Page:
Say It Louder An eviction wave is coming. Law firms need to step up and help.
David A. Lash is the managing counsel for pro bono and public interest services at O’Melveny & Myers LLP.
Housing justice is racial justice—a truth that will become all too clear in the coming months as eviction moratoriums expire. As this civil rights crisis unfolds, lawyers must act: By assisting tenants facing eviction, lawyers can help keep families in their homes and prevent a looming disaster..
In the next 60 days or so, our country will see an unprecedented wave of eviction proceedings. And a tragically disproportionate number of tenants facing the loss of their homes will be those whose health and economic stability have been hit hardest by the pandemic: low-income families of color. COVID-19 laid bare our nation’s legacy of systemic racism and historical discrimination, as Black, Latino, and Indigenous Americans contracted the often-deadly coronavirus and lost jobs at significantly higher rates than did whites. Now, those same communities will face additional fallout from the combined forces of the pandemic and decades of housing discrimination. A perfect wave of homelessness is coming, and low-income individuals and families, particularly in communities of color, are in its path of destruction.
Throughout our nation’s history, housing discrimination has made communities of color especially vulnerable to eviction and all the calamities it brings. The pandemic underscored, exacerbated and further stoked the flames of underlying historical racial inequities, disproportionately impacting those who live at the intersection of race and poverty. Starting in the 1930s, government-backed redlining made it nearly impossible for families of color to get mortgages, much less at the favorable rates and low down payments available to whites. The Federal Housing Administration in the 1930s and 1940s excluded Black Americans from participation in the Home Owner’s Loan Corporation programs, which helped white families buy homes they might otherwise have found unattainable. When Congress passed the G.I. Bill, which provided unprecedented post-World War II opportunities for veterans to purchase homes and build family wealth, it largely excluded Black veterans. Restrictive covenants likewise kept people of color out of white neighborhoods, further limiting their opportunities to participate in the postwar real estate boom. In all of these ways, our country blocked Black families from acquiring homes and building the kind of wealth that could be passed to succeeding generations. Shut out from home ownership, Black Americans and other people of color were left to rent their homes — making them victims rather than beneficiaries of the near-constant rise in property values. Eviction is the leading cause of homelessness, and it is no coincidence that homelessness disproportionately affects communities of color. In Los Angeles, just nine percent of the population is Black, yet of the more than 1,200 people who die on the streets each year for lack of shelter, about 35 percent are Black.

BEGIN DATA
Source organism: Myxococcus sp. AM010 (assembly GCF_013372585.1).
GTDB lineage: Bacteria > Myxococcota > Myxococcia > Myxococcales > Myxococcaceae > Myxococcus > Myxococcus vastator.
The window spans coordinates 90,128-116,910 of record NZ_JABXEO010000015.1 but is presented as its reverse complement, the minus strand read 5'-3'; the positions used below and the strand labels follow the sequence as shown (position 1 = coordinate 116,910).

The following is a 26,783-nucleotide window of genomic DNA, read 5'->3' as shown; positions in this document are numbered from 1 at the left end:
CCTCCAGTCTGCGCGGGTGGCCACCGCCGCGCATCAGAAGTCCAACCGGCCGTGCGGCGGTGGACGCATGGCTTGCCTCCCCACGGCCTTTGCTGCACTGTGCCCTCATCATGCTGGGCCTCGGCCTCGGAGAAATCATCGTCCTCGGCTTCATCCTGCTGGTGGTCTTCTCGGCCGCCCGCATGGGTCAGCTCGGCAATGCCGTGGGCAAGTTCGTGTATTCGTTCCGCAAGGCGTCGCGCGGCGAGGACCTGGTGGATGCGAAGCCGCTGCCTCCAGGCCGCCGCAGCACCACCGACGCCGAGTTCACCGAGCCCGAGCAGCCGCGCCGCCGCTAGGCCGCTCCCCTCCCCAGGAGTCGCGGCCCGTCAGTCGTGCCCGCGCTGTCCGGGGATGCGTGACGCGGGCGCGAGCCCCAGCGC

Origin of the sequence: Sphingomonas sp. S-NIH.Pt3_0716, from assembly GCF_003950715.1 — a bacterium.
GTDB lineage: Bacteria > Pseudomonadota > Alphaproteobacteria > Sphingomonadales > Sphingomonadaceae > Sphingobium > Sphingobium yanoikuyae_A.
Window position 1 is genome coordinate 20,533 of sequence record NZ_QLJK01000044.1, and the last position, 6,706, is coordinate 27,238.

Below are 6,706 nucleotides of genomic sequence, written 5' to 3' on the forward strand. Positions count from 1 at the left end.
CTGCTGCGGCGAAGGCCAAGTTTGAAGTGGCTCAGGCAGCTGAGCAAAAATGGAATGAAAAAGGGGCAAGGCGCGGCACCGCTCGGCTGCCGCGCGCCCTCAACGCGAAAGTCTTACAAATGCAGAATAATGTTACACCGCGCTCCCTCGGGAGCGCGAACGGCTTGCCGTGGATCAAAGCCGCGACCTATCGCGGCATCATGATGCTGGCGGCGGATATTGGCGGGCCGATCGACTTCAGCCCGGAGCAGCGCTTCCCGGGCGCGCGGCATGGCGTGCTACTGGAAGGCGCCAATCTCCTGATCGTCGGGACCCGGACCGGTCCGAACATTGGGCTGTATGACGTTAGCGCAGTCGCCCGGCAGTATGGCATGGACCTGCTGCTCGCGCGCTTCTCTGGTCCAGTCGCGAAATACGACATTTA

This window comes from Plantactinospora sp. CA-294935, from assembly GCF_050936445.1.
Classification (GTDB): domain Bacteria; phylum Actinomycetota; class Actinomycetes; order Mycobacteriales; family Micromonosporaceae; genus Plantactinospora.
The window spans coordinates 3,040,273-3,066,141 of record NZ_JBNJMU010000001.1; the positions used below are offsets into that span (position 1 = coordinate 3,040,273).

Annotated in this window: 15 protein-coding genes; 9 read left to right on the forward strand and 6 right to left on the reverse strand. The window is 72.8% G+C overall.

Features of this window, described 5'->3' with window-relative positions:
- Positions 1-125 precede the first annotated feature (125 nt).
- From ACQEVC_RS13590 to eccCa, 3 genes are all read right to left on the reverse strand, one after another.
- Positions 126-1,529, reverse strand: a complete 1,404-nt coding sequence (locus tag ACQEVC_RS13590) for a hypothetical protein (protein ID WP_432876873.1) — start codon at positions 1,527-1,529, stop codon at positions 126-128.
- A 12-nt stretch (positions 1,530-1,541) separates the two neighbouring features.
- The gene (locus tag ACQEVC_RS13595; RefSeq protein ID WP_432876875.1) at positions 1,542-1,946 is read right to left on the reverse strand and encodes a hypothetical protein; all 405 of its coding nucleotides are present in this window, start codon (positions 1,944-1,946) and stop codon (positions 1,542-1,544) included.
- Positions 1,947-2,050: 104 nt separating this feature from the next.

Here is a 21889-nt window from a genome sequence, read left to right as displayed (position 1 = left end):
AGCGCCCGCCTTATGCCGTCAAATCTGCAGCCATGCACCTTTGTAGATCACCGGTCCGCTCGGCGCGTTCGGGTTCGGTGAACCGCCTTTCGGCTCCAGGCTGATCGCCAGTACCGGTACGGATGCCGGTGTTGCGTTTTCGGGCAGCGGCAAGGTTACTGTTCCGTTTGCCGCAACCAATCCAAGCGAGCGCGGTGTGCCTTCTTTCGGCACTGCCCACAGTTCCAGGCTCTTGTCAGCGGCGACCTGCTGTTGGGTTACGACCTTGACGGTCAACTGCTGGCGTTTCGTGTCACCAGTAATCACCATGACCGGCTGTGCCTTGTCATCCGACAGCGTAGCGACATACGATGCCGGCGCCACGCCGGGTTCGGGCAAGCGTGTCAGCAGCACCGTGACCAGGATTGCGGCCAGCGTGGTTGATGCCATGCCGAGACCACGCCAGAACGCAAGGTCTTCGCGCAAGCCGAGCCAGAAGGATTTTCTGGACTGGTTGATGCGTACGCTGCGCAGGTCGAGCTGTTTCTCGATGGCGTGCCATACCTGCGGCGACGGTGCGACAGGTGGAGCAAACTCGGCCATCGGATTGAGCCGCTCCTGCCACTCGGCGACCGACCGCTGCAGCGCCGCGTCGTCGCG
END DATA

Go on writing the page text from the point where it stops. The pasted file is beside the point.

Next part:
Read the story on Above the Law
More of This Want to find more workers? Make it easier to hire people with criminal records
The U.S. economy seems poised for revival, but “help wanted” signs that keep popping up in windows across the country tell a different story. With millions of positions going unfilled each month, it’s clear that our recovery won’t work unless it works for everyone.
And yet for decades, an entire population of our labor force has been overlooked and undermined: the 77 million Americans with a criminal record.
Because of stigma and misguided laws from the “tough-on-crime” era, job seekers with criminal records — no matter how old the offense — face numerous hurdles to being hired. Job applications often ask candidates to disclose convictions before an interview, effectively halving the likelihood of a callback from a hiring manager. States have imposed tens of thousands of restrictions on licenses for individuals with felonies and misdemeanors, barring those with convictions from profitable trades such as plumbing, real estate and cosmetology. And it was only in September that incarcerated individuals in California who volunteer as firefighters became eligible to fight fires professionally upon leaving prison.
These restrictions contribute to a significant labor crisis: Nearly half of all formerly incarcerated individuals experience unemployment during the full first year following their release. And these challenges are even more acute during the pandemic, with total employment still down from where it was in February 2020. One study from a criminal justice scholar at the University of Central Florida suggests that 30 to 50 percent of people on parole or probation have lost a job during the pandemic.